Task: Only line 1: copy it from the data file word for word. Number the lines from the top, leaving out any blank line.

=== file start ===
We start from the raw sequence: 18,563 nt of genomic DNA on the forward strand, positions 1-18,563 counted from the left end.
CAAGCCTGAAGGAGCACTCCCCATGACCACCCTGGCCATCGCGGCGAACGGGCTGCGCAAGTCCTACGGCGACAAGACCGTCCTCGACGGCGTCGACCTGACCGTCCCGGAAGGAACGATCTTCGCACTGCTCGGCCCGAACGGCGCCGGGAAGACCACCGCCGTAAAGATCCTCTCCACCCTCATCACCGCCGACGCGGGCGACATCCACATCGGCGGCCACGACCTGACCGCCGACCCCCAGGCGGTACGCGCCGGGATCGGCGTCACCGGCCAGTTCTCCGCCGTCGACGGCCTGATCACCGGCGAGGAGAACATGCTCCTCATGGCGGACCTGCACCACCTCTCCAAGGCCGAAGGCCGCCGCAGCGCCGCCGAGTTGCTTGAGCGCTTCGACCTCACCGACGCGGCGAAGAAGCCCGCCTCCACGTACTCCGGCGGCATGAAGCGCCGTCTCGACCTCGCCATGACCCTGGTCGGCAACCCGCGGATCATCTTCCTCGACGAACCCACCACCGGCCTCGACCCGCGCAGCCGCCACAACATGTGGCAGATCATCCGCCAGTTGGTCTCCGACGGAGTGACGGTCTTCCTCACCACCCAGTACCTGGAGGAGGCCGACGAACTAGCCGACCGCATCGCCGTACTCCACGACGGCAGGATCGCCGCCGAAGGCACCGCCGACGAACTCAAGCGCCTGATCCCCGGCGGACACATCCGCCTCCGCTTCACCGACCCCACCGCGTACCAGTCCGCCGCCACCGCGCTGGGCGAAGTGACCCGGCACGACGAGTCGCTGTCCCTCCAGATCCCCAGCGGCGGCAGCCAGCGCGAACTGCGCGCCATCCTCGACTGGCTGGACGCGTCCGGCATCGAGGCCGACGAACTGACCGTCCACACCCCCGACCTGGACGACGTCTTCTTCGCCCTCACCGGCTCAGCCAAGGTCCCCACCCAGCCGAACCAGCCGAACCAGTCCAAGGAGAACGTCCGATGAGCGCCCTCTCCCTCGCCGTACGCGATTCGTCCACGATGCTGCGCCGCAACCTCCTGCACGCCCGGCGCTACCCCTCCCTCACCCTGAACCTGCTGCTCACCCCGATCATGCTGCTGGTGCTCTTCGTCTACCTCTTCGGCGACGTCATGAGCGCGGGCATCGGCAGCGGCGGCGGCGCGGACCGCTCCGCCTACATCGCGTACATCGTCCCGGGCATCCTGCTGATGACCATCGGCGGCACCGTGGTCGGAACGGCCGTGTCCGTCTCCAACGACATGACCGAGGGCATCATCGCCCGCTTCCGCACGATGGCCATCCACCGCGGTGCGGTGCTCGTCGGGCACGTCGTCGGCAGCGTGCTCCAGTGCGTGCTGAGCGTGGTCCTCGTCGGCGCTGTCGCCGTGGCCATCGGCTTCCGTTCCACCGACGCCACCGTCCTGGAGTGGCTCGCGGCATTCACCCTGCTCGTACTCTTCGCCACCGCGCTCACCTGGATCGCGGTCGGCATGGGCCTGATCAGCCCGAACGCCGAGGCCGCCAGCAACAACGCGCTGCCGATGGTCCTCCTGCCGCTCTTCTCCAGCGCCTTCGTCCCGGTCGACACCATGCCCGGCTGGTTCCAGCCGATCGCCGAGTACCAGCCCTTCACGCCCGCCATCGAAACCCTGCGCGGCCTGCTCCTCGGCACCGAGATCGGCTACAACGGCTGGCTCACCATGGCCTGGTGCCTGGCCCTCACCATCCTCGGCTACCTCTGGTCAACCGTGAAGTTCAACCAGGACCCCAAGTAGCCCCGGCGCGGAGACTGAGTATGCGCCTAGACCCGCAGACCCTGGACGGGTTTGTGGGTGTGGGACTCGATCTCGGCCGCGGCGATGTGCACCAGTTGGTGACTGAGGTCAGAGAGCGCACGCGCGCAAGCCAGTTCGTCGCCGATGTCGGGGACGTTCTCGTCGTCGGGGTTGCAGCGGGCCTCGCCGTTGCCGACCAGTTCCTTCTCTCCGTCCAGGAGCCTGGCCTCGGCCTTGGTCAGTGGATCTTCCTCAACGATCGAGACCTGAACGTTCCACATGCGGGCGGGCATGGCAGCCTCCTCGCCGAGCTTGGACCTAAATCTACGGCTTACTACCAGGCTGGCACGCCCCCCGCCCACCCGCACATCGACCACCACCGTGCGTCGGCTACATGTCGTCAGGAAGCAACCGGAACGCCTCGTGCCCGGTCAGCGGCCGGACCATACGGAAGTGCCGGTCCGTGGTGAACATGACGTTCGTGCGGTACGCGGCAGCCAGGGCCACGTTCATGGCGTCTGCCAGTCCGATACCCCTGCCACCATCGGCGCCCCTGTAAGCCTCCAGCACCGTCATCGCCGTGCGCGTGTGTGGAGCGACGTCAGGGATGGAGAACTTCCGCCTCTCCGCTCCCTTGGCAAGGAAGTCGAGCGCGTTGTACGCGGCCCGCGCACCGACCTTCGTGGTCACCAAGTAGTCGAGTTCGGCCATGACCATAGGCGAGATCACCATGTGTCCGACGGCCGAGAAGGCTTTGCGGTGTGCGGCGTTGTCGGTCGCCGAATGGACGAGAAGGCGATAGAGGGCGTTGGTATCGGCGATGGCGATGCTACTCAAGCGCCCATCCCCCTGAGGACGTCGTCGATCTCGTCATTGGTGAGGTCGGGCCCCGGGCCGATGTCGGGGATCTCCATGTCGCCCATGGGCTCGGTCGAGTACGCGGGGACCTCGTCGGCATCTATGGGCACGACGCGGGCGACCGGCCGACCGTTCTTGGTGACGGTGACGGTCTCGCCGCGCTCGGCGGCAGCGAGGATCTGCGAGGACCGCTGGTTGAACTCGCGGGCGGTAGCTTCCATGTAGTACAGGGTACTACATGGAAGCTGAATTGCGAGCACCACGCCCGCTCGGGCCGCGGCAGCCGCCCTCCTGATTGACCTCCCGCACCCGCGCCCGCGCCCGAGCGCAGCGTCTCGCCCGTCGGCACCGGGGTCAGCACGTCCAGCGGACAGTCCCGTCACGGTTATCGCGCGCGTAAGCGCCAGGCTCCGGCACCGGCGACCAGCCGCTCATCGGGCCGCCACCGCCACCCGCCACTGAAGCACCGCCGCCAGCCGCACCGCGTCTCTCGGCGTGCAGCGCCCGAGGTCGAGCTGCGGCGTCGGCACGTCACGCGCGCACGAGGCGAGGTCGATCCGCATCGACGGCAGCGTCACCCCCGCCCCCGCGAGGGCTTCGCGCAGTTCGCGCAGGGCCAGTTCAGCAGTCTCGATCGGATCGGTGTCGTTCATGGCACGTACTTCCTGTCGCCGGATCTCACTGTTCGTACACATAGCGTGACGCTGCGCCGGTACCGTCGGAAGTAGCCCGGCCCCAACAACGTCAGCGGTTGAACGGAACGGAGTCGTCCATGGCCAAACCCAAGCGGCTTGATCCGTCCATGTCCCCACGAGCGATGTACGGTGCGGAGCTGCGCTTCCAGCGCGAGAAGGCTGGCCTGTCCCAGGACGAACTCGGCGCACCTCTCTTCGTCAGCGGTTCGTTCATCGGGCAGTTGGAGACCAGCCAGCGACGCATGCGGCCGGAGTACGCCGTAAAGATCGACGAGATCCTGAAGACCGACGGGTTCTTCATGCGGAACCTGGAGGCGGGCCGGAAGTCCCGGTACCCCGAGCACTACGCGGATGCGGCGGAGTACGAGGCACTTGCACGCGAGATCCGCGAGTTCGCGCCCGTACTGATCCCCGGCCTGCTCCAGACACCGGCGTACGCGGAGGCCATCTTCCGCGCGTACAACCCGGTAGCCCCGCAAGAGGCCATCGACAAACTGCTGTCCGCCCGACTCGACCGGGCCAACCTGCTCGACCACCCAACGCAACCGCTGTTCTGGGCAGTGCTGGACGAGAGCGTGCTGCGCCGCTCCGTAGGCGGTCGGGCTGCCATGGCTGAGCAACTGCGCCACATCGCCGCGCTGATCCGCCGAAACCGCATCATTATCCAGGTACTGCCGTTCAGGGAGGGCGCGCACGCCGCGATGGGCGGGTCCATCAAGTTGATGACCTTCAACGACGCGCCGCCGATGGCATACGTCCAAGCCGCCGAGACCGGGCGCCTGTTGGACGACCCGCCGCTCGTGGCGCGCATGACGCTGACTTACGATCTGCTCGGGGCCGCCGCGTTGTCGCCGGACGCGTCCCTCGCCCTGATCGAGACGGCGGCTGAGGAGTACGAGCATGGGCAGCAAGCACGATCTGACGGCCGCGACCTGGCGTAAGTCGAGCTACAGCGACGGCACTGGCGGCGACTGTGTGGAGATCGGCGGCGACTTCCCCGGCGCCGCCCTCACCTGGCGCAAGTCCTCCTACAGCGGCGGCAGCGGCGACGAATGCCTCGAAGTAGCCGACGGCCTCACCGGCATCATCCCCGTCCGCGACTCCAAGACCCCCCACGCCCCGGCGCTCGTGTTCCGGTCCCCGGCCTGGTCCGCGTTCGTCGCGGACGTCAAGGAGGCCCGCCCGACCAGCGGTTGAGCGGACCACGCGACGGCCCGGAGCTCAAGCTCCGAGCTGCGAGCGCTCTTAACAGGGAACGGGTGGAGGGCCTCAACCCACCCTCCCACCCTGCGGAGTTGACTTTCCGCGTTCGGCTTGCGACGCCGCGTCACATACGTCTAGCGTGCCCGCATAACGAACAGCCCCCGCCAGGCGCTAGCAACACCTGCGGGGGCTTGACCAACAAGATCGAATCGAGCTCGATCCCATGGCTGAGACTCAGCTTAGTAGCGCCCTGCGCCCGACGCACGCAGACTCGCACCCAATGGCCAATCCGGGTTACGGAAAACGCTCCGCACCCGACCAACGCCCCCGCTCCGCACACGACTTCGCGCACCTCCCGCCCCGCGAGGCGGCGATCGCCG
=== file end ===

We start from the raw sequence: 18,563 nt of genomic DNA on the forward strand, positions 1-18,563 counted from the left end.